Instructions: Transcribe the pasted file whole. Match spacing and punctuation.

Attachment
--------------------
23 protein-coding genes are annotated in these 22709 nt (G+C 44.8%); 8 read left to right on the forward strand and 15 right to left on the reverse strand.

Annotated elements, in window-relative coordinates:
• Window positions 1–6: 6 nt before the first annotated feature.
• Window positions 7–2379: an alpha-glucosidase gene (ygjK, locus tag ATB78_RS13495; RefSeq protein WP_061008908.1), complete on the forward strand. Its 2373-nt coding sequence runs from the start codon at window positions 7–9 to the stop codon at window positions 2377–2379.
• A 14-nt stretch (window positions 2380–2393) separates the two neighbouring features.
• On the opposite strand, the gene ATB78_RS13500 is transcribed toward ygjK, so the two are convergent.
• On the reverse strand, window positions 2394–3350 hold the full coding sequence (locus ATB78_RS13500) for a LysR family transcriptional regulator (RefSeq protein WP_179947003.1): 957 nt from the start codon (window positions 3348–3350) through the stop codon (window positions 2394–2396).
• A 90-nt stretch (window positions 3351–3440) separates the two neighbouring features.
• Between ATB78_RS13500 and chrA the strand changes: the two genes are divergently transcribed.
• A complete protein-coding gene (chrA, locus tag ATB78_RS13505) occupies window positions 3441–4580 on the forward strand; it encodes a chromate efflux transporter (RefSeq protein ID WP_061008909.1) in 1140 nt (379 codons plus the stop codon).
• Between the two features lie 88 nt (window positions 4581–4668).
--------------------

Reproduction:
23 protein-coding genes are annotated in these 22709 nt (G+C 44.8%); 8 read left to right on the forward strand and 15 right to left on the reverse strand.

Annotated elements, in window-relative coordinates:
• Window positions 1–6: 6 nt before the first annotated feature.
• Window positions 7–2379: an alpha-glucosidase gene (ygjK, locus tag ATB78_RS13495; RefSeq protein WP_061008908.1), complete on the forward strand. Its 2373-nt coding sequence runs from the start codon at window positions 7–9 to the stop codon at window positions 2377–2379.
• A 14-nt stretch (window positions 2380–2393) separates the two neighbouring features.
• On the opposite strand, the gene ATB78_RS13500 is transcribed toward ygjK, so the two are convergent.
• On the reverse strand, window positions 2394–3350 hold the full coding sequence (locus ATB78_RS13500) for a LysR family transcriptional regulator (RefSeq protein WP_179947003.1): 957 nt from the start codon (window positions 3348–3350) through the stop codon (window positions 2394–2396).
• A 90-nt stretch (window positions 3351–3440) separates the two neighbouring features.
• Between ATB78_RS13500 and chrA the strand changes: the two genes are divergently transcribed.
• A complete protein-coding gene (chrA, locus tag ATB78_RS13505) occupies window positions 3441–4580 on the forward strand; it encodes a chromate efflux transporter (RefSeq protein ID WP_061008909.1) in 1140 nt (379 codons plus the stop codon).
• Between the two features lie 88 nt (window positions 4581–4668).